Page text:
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Humayun's Tomb-the tomb of the King remain where the Earth solo

Updated on April 10, 2016

Speaking to Indian and Mughal architecture, you usually think of mausoleum of the Taj Mahal, a symbol of eternal love of a husband for his wife. However, few people know that the inspiration for the great design can find a hundred km north of Delhi-the tomb of the Emperor Humayun Mughal dynasty. Buildings built between 1572-1576 under the guidance of Hamida Begum Baba Queen. This tomb is typical for the Mughal style of world fame.

Emperor Humayun the son of Mughal Emperor Babur-first. He inherited the throne in 23 years, while not yet aware of their holding position. He likes to soak up the fun audio and the stretching does not end nowhere harem. This led to a dispute between Humayun and 3 younger brothers intend to occupy the right of holding United Kingdom. They structure with a treacherous Afghan named Sher Shah, attacked the King from the East and established the House of Sur on the territory of Humayun. Humayun was besieged and forced to flee to Persia, where he lived in exile during the past 15 years. However, it is also about the time he approached with the fine craftsmanship of the Safavid artists.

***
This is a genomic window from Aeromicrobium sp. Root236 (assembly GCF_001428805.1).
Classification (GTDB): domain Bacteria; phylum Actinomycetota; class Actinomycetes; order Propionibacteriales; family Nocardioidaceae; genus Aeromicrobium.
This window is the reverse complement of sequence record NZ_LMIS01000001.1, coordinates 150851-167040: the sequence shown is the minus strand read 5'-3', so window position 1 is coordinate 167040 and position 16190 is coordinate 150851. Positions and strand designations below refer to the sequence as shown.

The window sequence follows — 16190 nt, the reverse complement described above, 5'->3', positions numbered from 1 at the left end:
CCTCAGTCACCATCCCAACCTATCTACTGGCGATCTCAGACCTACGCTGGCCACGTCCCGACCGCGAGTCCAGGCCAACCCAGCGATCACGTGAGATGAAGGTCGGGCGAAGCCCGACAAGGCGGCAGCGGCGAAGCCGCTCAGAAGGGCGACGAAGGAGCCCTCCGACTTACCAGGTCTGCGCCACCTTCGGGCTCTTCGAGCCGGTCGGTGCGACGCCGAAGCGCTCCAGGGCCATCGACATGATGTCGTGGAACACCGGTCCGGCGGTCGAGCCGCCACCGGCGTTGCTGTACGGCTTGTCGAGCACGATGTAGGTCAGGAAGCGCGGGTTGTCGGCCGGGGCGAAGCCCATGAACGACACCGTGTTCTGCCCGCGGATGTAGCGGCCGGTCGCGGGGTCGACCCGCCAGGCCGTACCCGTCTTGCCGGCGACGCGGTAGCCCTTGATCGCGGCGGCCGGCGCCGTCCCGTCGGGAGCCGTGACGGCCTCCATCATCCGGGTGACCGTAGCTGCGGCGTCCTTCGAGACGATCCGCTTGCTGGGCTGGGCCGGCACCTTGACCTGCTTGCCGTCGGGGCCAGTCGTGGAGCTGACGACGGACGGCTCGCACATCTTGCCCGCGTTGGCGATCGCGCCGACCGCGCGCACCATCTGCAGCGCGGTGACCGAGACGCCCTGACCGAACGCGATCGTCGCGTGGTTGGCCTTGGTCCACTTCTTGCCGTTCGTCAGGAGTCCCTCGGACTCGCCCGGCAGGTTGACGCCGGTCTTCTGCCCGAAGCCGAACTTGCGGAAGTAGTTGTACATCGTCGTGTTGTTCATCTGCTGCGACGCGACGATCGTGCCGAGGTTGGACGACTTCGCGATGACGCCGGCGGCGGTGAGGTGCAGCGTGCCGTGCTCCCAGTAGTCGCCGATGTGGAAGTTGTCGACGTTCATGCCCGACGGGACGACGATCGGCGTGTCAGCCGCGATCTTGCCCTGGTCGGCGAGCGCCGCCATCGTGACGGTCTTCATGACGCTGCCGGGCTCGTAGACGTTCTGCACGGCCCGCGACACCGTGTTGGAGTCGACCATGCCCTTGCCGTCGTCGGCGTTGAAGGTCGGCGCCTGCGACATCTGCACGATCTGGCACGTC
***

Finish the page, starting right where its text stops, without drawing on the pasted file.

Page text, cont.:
In 1556, with the support of Persia, Humayun returned to Delhi in order to win back the throne. Only 6 months from the date returned to the throne, he fell on the stairs library and died, ending the brief reign period.

In honor of her husband had died, Queen Hamida Begum Baba Mirak Mirza Ghiyas, invited architects from the city of Herat, Northwestern Afghanistan, to build the mausoleum of the first in the history of the Garden House. The work has a blend of Mughal and Persian elements, setting a pattern for the next life of Mughal architecture culminating in Taj Mahal completed in 1648.

A large garden is divided into four regions, separated by the surrounding moat. 47 m high Tomb, consisting of 2 floors, the dome on the same height 8 m is paved with white marble while the rest built of red sandstone. The tomb is calculated according to the strict rules of Islamic geometry with emphasis on the figure 8.

This tomb took 7 years to build and was completed after 16 years since the death of Humayun. However, the garden needs a large amount of money to maintain, plus the Mughal capital transfer from Delhi to Agra lead to the abandoned tomb and becoming rubble. In 1947, thousands of refugees have set up camp inside the wall causing many architectural parts no longer retained intact as original.

Turning to the Humayun Tomb when UNESCO recognized this place as world cultural heritage in 1993. The Tomb also restored the status quo through funding from the Aga Khan Trust for Culture Fund. September 2013, after two centuries, Humayun's tomb was opened for tourists to visit and again write your name on the list of "The most beautiful building in the world".


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